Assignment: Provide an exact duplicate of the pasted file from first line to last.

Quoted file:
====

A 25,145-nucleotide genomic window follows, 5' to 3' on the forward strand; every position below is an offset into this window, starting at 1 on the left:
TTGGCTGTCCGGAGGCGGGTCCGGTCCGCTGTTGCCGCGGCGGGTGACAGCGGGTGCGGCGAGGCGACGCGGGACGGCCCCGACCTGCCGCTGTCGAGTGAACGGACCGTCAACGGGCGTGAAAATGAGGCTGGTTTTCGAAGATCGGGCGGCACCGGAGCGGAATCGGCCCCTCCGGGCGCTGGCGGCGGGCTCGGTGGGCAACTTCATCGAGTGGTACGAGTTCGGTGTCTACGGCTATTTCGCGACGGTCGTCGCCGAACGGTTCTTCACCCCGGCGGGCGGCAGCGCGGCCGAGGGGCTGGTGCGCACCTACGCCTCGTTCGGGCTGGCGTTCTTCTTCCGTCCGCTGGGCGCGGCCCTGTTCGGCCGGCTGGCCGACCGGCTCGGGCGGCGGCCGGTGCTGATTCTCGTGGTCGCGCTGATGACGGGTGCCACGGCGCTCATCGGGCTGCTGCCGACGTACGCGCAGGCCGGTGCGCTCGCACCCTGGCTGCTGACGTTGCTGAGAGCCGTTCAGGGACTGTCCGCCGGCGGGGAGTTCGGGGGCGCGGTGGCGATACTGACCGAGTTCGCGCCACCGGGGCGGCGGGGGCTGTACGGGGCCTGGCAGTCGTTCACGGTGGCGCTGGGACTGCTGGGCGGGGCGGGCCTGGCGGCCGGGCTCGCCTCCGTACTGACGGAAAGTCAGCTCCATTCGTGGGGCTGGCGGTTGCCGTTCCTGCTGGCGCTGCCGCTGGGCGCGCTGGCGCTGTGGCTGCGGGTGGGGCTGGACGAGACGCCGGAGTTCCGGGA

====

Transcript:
A 25,145-nucleotide genomic window follows, 5' to 3' on the forward strand; every position below is an offset into this window, starting at 1 on the left:
TTGGCTGTCCGGAGGCGGGTCCGGTCCGCTGTTGCCGCGGCGGGTGACAGCGGGTGCGGCGAGGCGACGCGGGACGGCCCCGACCTGCCGCTGTCGAGTGAACGGACCGTCAACGGGCGTGAAAATGAGGCTGGTTTTCGAAGATCGGGCGGCACCGGAGCGGAATCGGCCCCTCCGGGCGCTGGCGGCGGGCTCGGTGGGCAACTTCATCGAGTGGTACGAGTTCGGTGTCTACGGCTATTTCGCGACGGTCGTCGCCGAACGGTTCTTCACCCCGGCGGGCGGCAGCGCGGCCGAGGGGCTGGTGCGCACCTACGCCTCGTTCGGGCTGGCGTTCTTCTTCCGTCCGCTGGGCGCGGCCCTGTTCGGCCGGCTGGCCGACCGGCTCGGGCGGCGGCCGGTGCTGATTCTCGTGGTCGCGCTGATGACGGGTGCCACGGCGCTCATCGGGCTGCTGCCGACGTACGCGCAGGCCGGTGCGCTCGCACCCTGGCTGCTGACGTTGCTGAGAGCCGTTCAGGGACTGTCCGCCGGCGGGGAGTTCGGGGGCGCGGTGGCGATACTGACCGAGTTCGCGCCACCGGGGCGGCGGGGGCTGTACGGGGCCTGGCAGTCGTTCACGGTGGCGCTGGGACTGCTGGGCGGGGCGGGCCTGGCGGCCGGGCTCGCCTCCGTACTGACGGAAAGTCAGCTCCATTCGTGGGGCTGGCGGTTGCCGTTCCTGCTGGCGCTGCCGCTGGGCGCGCTGGCGCTGTGGCTGCGGGTGGGGCTGGACGAGACGCCGGAGTTCCGGGA